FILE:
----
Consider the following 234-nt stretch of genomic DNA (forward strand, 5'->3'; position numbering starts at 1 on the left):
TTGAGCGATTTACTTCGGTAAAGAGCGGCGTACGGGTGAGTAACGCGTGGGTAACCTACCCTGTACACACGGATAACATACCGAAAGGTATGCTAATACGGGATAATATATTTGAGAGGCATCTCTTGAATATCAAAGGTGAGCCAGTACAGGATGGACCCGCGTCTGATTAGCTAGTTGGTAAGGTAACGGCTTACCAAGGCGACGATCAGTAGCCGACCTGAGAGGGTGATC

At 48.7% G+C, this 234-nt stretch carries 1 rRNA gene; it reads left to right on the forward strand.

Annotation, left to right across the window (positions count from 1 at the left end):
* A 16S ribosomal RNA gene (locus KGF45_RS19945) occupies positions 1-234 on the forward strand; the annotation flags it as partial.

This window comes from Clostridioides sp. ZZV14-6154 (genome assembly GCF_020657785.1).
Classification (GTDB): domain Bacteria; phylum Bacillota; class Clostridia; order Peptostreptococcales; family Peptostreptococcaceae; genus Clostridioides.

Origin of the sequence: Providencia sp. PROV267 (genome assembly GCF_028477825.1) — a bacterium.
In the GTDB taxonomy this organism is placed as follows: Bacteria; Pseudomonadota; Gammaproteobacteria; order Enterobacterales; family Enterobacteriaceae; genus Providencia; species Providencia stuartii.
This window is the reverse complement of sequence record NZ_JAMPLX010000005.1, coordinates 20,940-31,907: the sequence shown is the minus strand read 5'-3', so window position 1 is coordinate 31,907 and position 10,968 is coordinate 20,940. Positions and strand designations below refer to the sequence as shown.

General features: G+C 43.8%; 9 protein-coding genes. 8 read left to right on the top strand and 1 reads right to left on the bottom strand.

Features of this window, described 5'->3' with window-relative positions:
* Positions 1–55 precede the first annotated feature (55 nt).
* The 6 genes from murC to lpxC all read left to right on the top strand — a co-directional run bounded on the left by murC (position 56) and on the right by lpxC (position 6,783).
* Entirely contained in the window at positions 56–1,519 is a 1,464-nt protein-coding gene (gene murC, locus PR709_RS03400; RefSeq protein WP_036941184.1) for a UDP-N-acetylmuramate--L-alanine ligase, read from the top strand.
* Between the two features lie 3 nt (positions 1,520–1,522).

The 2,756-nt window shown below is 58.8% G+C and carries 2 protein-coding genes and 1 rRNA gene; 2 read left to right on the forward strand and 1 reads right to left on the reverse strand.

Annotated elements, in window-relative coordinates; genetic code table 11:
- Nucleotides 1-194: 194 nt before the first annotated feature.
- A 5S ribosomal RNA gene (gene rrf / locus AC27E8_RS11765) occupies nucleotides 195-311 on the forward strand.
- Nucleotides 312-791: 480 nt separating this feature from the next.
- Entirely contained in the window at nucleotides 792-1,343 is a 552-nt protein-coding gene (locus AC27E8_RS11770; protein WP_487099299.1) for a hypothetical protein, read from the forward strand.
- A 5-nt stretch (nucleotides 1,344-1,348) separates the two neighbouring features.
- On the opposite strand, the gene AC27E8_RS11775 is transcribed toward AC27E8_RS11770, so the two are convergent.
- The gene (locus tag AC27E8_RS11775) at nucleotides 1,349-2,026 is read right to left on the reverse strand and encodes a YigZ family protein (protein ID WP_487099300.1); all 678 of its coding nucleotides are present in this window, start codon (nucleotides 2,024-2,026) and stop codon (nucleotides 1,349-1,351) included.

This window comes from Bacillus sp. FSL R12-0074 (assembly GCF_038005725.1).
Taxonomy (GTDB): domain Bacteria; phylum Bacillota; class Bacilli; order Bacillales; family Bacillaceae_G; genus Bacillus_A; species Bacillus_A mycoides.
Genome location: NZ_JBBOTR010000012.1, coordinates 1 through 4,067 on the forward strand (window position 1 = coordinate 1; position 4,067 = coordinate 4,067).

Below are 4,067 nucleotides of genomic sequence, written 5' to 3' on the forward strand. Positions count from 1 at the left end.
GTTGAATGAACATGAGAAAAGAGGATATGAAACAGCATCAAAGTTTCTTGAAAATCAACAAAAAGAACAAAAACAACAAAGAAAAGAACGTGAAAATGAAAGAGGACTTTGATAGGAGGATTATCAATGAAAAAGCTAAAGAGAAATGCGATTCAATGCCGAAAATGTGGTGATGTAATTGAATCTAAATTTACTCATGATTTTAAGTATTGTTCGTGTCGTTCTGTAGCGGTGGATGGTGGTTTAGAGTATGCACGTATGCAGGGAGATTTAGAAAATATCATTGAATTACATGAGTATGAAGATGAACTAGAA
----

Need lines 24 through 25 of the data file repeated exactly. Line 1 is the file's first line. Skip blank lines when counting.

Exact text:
- On the opposite strand, the gene AC27E8_RS11775 is transcribed toward AC27E8_RS11770, so the two are convergent.
- The gene (locus tag AC27E8_RS11775) at nucleotides 1,349-2,026 is read right to left on the reverse strand and encodes a YigZ family protein (protein ID WP_487099300.1); all 678 of its coding nucleotides are present in this window, start codon (nucleotides 2,024-2,026) and stop codon (nucleotides 1,349-1,351) included.